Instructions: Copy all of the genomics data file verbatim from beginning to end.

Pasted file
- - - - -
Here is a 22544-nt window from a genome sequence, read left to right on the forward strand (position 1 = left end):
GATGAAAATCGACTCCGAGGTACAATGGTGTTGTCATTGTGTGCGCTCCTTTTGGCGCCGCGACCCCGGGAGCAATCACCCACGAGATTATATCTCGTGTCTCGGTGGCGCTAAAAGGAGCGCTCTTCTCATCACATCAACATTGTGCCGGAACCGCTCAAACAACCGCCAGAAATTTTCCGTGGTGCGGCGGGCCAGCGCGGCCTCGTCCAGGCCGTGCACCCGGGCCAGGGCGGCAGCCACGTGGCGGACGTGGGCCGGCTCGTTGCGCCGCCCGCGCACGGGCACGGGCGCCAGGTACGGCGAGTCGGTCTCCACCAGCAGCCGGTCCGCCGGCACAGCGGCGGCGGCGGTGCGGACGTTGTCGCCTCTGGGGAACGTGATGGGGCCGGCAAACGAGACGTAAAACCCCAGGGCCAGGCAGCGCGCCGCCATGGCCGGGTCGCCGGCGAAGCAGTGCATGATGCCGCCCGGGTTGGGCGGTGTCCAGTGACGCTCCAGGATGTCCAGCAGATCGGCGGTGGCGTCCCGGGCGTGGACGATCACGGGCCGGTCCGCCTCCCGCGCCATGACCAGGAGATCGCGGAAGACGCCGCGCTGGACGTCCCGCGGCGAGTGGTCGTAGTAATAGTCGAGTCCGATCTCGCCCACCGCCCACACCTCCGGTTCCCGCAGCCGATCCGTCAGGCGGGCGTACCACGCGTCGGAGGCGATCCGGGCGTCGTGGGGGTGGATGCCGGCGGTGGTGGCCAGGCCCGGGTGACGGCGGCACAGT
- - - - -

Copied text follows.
Here is a 22544-nt window from a genome sequence, read left to right on the forward strand (position 1 = left end):
GATGAAAATCGACTCCGAGGTACAATGGTGTTGTCATTGTGTGCGCTCCTTTTGGCGCCGCGACCCCGGGAGCAATCACCCACGAGATTATATCTCGTGTCTCGGTGGCGCTAAAAGGAGCGCTCTTCTCATCACATCAACATTGTGCCGGAACCGCTCAAACAACCGCCAGAAATTTTCCGTGGTGCGGCGGGCCAGCGCGGCCTCGTCCAGGCCGTGCACCCGGGCCAGGGCGGCAGCCACGTGGCGGACGTGGGCCGGCTCGTTGCGCCGCCCGCGCACGGGCACGGGCGCCAGGTACGGCGAGTCGGTCTCCACCAGCAGCCGGTCCGCCGGCACAGCGGCGGCGGCGGTGCGGACGTTGTCGCCTCTGGGGAACGTGATGGGGCCGGCAAACGAGACGTAAAACCCCAGGGCCAGGCAGCGCGCCGCCATGGCCGGGTCGCCGGCGAAGCAGTGCATGATGCCGCCCGGGTTGGGCGGTGTCCAGTGACGCTCCAGGATGTCCAGCAGATCGGCGGTGGCGTCCCGGGCGTGGACGATCACGGGCCGGTCCGCCTCCCGCGCCATGACCAGGAGATCGCGGAAGACGCCGCGCTGGACGTCCCGCGGCGAGTGGTCGTAGTAATAGTCGAGTCCGATCTCGCCCACCGCCCACACCTCCGGTTCCCGCAGCCGATCCGTCAGGCGGGCGTACCACGCGTCGGAGGCGATCCGGGCGTCGTGGGGGTGGATGCCGGCGGTGGTGGCCAGGCCCGGGTGACGGCGGCACAGT